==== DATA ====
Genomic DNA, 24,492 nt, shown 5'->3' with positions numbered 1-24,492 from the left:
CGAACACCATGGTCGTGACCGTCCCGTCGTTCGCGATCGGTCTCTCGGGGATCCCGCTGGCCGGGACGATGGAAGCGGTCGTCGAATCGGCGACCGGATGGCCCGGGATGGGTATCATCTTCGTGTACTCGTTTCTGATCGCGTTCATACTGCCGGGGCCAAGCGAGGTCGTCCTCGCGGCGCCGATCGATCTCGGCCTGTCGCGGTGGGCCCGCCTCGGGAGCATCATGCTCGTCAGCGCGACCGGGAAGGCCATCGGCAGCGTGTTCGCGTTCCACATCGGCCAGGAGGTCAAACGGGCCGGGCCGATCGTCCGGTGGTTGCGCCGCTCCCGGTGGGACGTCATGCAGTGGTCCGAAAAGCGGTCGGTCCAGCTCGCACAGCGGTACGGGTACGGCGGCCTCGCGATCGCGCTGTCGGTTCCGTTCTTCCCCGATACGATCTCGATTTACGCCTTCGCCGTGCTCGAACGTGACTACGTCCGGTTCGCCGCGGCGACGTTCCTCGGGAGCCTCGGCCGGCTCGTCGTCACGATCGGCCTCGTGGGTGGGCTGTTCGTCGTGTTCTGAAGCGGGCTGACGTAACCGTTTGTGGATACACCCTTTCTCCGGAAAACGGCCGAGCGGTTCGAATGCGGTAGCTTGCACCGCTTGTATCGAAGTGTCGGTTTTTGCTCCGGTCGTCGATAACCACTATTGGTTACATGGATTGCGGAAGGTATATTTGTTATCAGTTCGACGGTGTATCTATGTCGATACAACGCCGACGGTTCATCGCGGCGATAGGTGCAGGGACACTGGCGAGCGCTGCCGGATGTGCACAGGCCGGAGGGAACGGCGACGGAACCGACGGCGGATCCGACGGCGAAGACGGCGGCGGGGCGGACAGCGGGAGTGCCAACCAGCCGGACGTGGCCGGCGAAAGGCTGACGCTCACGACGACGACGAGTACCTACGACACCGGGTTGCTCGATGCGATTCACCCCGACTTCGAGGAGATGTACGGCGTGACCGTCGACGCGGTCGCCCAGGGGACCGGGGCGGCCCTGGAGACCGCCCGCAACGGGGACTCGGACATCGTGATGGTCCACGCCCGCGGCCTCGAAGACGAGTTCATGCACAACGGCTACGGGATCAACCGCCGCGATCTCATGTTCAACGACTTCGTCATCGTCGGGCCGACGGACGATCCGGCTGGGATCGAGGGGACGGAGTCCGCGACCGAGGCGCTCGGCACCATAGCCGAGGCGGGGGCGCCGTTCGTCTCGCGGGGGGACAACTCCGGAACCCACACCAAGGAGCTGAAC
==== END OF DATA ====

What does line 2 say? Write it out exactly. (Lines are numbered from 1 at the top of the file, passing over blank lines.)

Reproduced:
CGAACACCATGGTCGTGACCGTCCCGTCGTTCGCGATCGGTCTCTCGGGGATCCCGCTGGCCGGGACGATGGAAGCGGTCGTCGAATCGGCGACCGGATGGCCCGGGATGGGTATCATCTTCGTGTACTCGTTTCTGATCGCGTTCATACTGCCGGGGCCAAGCGAGGTCGTCCTCGCGGCGCCGATCGATCTCGGCCTGTCGCGGTGGGCCCGCCTCGGGAGCATCATGCTCGTCAGCGCGACCGGGAAGGCCATCGGCAGCGTGTTCGCGTTCCACATCGGCCAGGAGGTCAAACGGGCCGGGCCGATCGTCCGGTGGTTGCGCCGCTCCCGGTGGGACGTCATGCAGTGGTCCGAAAAGCGGTCGGTCCAGCTCGCACAGCGGTACGGGTACGGCGGCCTCGCGATCGCGCTGTCGGTTCCGTTCTTCCCCGATACGATCTCGATTTACGCCTTCGCCGTGCTCGAACGTGACTACGTCCGGTTCGCCGCGGCGACGTTCCTCGGGAGCCTCGGCCGGCTCGTCGTCACGATCGGCCTCGTGGGTGGGCTGTTCGTCGTGTTCTGAAGCGGGCTGACGTAACCGTTTGTGGATACACCCTTTCTCCGGAAAACGGCCGAGCGGTTCGAATGCGGTAGCTTGCACCGCTTGTATCGAAGTGTCGGTTTTTGCTCCGGTCGTCGATAACCACTATTGGTTACATGGATTGCGGAAGGTATATTTGTTATCAGTTCGACGGTGTATCTATGTCGATACAACGCCGACGGTTCATCGCGGCGATAGGTGCAGGGACACTGGCGAGCGCTGCCGGATGTGCACAGGCCGGAGGGAACGGCGACGGAACCGACGGCGGATCCGACGGCGAAGACGGCGGCGGGGCGGACAGCGGGAGTGCCAACCAGCCGGACGTGGCCGGCGAAAGGCTGACGCTCACGACGACGACGAGTACCTACGACACCGGGTTGCTCGATGCGATTCACCCCGACTTCGAGGAGATGTACGGCGTGACCGTCGACGCGGTCGCCCAGGGGACCGGGGCGGCCCTGGAGACCGCCCGCAACGGGGACTCGGACATCGTGATGGTCCACGCCCGCGGCCTCGAAGACGAGTTCATGCACAACGGCTACGGGATCAACCGCCGCGATCTCATGTTCAACGACTTCGTCATCGTCGGGCCGACGGACGATCCGGCTGGGATCGAGGGGACGGAGTCCGCGACCGAGGCGCTCGGCACCATAGCCGAGGCGGGGGCGCCGTTCGTCTCGCGGGGGGACAACTCCGGAACCCACACCAAGGAGCTGAAC